Couch Fiction: A Graphic Tale of Psychotherapy

Couch Fiction A Graphic Tale of Psychotherapy Ever wanted an insight into counseling Or wished you could be a fly on the wall in a psychotherapy session Couch Fiction allows you to peep through the key hole of the therapy room door and than that
  • Title: Couch Fiction: A Graphic Tale of Psychotherapy
  • Author: Philippa Perry Junko Graat
  • ISBN: 9780230252035
  • Page: 318
  • Format: Paperback
  • Couch Fiction: A Graphic Tale of Psychotherapy
    Ever wanted an insight into counseling Or wished you could be a fly on the wall in a psychotherapy session Couch Fiction allows you to peep through the key hole of the therapy room door and, than that, read the minds of the protagonistsBased on a case study of Pat our sandal wearing, cat loving psychotherapist and her new client, James an ambitious barristerEver wanted an insight into counseling Or wished you could be a fly on the wall in a psychotherapy session Couch Fiction allows you to peep through the key hole of the therapy room door and, than that, read the minds of the protagonistsBased on a case study of Pat our sandal wearing, cat loving psychotherapist and her new client, James an ambitious barrister with a potentially harmful habit he can t stop , this graphic novel follows the anxieties, frustrations, mind wanderings and break throughs of each, through a year of therapy sessions together Beautifully illustrated and accompanied by succinct and illuminating footnotes, this book offers a witty and thought provoking exploration of the therapeutic journey, considering a range of skills, insights and techniques along the way.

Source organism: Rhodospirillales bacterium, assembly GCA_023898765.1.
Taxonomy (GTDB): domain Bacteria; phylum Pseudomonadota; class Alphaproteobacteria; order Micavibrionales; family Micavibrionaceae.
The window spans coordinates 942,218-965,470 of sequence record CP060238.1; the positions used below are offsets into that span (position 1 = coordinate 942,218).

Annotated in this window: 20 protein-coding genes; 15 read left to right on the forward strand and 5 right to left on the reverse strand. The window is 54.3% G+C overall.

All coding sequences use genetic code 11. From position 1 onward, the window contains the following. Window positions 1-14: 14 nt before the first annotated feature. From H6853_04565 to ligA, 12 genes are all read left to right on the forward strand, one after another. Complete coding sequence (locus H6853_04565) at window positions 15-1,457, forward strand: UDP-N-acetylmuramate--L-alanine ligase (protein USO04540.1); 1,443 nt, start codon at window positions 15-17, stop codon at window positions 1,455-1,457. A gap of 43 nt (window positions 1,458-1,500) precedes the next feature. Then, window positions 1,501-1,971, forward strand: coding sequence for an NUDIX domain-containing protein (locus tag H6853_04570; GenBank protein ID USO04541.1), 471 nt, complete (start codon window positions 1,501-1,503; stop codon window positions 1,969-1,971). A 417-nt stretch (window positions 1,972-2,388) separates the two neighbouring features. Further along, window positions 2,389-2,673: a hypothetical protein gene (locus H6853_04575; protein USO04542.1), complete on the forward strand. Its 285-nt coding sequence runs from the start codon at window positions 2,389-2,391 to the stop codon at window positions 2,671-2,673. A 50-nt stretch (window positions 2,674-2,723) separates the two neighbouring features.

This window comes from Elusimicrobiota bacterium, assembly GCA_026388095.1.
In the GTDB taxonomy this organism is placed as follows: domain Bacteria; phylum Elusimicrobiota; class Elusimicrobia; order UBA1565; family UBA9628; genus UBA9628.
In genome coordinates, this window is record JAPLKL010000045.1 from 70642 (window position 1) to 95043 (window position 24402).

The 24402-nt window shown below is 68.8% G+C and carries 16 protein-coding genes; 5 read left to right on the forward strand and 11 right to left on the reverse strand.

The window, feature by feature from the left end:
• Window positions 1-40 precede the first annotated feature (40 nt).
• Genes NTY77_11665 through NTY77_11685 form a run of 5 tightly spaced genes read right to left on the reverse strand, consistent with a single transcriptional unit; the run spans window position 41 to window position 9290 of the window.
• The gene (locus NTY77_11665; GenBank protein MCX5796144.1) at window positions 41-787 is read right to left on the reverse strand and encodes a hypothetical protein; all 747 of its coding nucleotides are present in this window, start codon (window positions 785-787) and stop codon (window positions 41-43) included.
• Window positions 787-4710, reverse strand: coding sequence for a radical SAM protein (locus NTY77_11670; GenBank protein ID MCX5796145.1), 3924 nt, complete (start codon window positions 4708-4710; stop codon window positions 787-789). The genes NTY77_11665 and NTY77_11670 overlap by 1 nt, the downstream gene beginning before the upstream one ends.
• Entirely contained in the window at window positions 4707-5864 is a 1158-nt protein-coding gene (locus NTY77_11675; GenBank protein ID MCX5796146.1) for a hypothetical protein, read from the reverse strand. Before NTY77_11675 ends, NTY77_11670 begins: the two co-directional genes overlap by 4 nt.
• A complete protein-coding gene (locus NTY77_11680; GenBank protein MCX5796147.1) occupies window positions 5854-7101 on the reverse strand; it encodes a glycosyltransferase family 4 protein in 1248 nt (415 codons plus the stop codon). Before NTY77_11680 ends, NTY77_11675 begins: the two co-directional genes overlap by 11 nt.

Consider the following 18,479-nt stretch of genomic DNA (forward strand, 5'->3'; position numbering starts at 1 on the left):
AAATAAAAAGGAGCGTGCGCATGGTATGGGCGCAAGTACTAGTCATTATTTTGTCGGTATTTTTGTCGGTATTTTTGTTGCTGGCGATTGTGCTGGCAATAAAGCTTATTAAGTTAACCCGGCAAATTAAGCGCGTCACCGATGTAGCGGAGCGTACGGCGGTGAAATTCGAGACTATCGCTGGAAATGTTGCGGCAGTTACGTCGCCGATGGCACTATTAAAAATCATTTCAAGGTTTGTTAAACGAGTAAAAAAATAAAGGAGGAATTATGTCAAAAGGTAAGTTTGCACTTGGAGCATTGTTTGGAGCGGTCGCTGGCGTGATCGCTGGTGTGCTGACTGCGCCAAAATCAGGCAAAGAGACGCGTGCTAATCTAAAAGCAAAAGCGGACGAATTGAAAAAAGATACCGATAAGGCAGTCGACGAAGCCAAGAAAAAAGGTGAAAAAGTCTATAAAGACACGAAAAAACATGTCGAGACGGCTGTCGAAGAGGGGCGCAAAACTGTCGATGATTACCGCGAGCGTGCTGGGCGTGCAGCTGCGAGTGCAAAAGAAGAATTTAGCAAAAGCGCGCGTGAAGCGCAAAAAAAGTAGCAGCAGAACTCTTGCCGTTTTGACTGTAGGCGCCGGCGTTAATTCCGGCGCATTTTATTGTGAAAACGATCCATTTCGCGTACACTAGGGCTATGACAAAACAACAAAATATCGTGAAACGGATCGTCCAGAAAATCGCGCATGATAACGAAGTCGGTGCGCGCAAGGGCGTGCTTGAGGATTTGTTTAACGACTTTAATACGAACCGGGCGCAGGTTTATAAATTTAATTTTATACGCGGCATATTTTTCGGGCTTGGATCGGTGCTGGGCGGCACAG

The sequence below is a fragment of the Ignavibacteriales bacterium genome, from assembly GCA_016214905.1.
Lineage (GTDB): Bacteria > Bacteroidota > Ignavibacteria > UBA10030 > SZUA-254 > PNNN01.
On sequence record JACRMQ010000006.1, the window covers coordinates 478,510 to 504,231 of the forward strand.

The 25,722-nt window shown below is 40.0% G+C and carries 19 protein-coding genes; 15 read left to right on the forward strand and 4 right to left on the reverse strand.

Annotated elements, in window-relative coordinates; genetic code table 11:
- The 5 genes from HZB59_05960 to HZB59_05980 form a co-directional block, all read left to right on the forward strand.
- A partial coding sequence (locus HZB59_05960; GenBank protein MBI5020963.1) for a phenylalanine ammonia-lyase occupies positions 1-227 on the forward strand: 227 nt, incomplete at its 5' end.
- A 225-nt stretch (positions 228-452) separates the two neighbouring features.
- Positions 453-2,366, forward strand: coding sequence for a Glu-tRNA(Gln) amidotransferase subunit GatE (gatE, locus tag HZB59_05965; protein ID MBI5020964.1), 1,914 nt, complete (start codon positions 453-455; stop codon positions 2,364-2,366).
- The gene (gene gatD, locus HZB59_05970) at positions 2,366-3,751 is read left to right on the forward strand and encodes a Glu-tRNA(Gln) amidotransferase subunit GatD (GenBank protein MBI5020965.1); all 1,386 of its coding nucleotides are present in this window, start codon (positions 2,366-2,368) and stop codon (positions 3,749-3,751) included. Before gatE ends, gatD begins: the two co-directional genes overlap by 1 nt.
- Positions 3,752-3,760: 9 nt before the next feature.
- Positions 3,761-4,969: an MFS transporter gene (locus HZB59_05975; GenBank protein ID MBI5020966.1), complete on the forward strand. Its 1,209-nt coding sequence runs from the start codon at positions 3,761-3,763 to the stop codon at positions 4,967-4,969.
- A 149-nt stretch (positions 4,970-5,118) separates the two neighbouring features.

Couch Fiction: A Graphic Tale of Psychotherapy By Philippa Perry Junko Graat,
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    About " Philippa Perry Junko Graat "

  • Philippa Perry Junko Graat

    Philippa Perry, author of How to Stay Sane, is a psychotherapist and writer who has written pieces for The Guardian, The Observer, Time Out, and Healthy Living magazine and has a column in Psychologies Magazine In 2010, she wrote the graphic novel Couch Fiction, in an attempt to demystify psychotherapy She lives in London and Sussex with her husband, the artist Grayson Perry, and enjoys gardening, cooking, parties, walking, tweeting, and watching tellycmillan author philip